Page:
I have not been in the position of being a caregiver; however, I have been—and will continue to be—a caregiving recipient. My experiences have taught me about the humanness of my caregivers. Like Stacy, I had a stroke. Mine was at age 28 after a year and seven months of marriage. One morning I was a reporter on deadline. The next morning I was unable to walk. After a week in the hospital, I had mobility using a walker, but would run into walls. I had double vision with Horner's syndrome on the left side of my face and the loss of pain and temperature on my right side. For several months, the neurological damage was too bad to very actively combat. My husband would get me in front of the TV—which I saw two of due to the double vision—make provision's for snacks and beverages and then have to go to work. Upon his return, he would find me exactly where he left me. He would make dinner, help me bathe, and then set about taking care of the routine responsibilities around the house—doing laundry, cleaning, caring for our pets, etc. 

Fortunately, we did not then (and do not now) have children. I lost my job, which added stress to my husband's already profound sense of duty. Fortunately, my parents are part of my caregiving team, and from time-to-time I would go and stay with them for a few days in order to give my husband a break. He would stay home, watch TV, drink a beer, and enjoy not having me around. There was nothing mean about our arrangement. It was simply honest. Caring for me took a lot of his energy. In addition to always being sure to vocalize my appreciation for all he was doing, what I could do to help him help me was to allow him time to rejuvenate, to give him space and time to be himself, to breathe, to not be so damned responsible. One day I searched online for information about caring for caregivers. A cancer site offered up words like bittersweet chocolates on a silver platter—grief, loss, frustration, anger, resentment. These were the words that my husband and I were choking down without acknowledging their existence—for him. He had not yet grieved the vibrant wife he lost. He was frustrated that he could not fix me. He was angry at the world. And at times, he resented me and all the care I required. Each emotion was at once horrible and a relief to acknowledge. Each emotion was valid and human. We stopped pretending everything was alright, and we cried tears of grief, loss, frustration, anger, and resentment together.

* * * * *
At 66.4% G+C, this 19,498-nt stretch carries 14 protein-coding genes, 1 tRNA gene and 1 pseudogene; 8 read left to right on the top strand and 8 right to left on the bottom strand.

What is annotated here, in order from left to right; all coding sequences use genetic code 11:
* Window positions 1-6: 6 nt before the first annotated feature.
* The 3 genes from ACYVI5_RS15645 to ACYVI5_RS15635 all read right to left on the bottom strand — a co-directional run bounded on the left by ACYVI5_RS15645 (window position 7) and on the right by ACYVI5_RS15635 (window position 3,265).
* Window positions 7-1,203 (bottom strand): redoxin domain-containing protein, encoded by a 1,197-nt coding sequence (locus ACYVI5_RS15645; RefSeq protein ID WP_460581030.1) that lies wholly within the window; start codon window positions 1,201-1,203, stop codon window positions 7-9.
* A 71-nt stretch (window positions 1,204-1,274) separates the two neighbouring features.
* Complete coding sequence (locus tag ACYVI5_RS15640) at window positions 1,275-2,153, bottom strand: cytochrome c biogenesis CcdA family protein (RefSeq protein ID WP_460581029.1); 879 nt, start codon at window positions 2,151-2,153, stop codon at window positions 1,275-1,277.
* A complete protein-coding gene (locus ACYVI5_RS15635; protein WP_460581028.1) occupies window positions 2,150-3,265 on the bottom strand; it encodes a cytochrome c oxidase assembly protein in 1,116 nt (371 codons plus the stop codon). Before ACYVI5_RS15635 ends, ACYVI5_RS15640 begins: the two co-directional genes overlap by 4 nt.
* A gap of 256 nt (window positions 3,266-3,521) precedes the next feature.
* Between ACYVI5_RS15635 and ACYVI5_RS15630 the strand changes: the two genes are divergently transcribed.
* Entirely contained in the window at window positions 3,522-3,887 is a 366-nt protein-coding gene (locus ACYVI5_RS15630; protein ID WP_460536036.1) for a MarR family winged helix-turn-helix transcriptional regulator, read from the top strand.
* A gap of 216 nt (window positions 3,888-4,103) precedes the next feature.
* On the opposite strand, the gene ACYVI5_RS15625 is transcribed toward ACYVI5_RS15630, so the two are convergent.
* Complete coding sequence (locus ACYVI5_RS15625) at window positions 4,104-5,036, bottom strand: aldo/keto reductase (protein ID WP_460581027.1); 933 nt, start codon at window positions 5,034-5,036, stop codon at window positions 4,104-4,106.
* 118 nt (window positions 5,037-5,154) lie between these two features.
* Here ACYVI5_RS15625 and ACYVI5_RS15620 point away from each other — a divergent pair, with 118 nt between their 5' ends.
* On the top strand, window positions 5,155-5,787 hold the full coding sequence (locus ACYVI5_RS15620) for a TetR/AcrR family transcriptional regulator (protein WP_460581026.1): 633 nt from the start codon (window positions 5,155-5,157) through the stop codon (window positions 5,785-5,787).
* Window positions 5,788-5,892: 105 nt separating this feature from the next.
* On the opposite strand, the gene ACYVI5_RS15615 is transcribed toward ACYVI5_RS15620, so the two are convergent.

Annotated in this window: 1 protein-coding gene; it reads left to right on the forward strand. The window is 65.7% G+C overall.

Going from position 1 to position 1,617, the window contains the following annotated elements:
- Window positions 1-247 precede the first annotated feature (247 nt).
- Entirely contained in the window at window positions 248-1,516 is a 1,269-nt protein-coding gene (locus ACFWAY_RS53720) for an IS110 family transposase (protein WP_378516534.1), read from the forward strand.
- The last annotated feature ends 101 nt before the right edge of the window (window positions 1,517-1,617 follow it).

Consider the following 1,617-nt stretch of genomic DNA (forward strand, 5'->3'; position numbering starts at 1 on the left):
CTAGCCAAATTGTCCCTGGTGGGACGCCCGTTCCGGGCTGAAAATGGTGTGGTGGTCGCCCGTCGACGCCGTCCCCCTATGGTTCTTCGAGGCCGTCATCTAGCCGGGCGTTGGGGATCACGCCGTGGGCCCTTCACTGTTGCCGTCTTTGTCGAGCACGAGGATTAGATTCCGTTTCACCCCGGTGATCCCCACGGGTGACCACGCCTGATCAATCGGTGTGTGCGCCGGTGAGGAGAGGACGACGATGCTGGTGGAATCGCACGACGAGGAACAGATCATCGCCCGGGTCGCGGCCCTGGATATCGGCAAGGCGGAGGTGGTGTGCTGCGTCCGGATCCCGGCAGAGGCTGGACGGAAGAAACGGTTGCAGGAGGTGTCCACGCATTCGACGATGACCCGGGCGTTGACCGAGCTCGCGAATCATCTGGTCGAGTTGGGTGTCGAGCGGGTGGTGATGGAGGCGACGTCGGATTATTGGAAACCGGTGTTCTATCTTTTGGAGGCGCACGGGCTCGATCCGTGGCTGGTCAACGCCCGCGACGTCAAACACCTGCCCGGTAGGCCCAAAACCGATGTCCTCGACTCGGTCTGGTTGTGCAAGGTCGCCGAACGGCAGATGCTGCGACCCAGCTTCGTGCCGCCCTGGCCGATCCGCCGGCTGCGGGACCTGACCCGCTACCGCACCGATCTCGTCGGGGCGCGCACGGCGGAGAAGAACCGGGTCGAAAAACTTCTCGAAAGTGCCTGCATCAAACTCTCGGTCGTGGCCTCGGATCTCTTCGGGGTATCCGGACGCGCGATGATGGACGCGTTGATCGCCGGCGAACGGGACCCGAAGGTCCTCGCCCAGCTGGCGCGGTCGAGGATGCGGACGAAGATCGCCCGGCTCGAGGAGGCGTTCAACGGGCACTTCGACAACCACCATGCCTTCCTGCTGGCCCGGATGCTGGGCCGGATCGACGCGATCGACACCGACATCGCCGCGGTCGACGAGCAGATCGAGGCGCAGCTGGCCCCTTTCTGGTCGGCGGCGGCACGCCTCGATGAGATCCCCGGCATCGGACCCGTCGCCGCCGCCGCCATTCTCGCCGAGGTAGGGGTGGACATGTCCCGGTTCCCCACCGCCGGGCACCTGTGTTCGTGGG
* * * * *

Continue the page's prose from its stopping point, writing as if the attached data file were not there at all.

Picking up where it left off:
Three and a half years later things are better. Our lives as individuals and our life together changed with the stroke and continued to change as my health became increasingly complicated. While I recovered most of my function, there are still deficits, and since the stroke, I have lost a kidney, had three of four brain aneurysms repaired, and experienced a gastric rupture. My husband has been my caregiver throughout it all. Like Stacy, I have offered my husband a chance to get out. Like John, my husband has never taken me up on it. 

Remember to vote for Stacy & John's Love Story!


"We are what we think. All that we are arises with our thoughts. With our thoughts, we make the world." — Buddha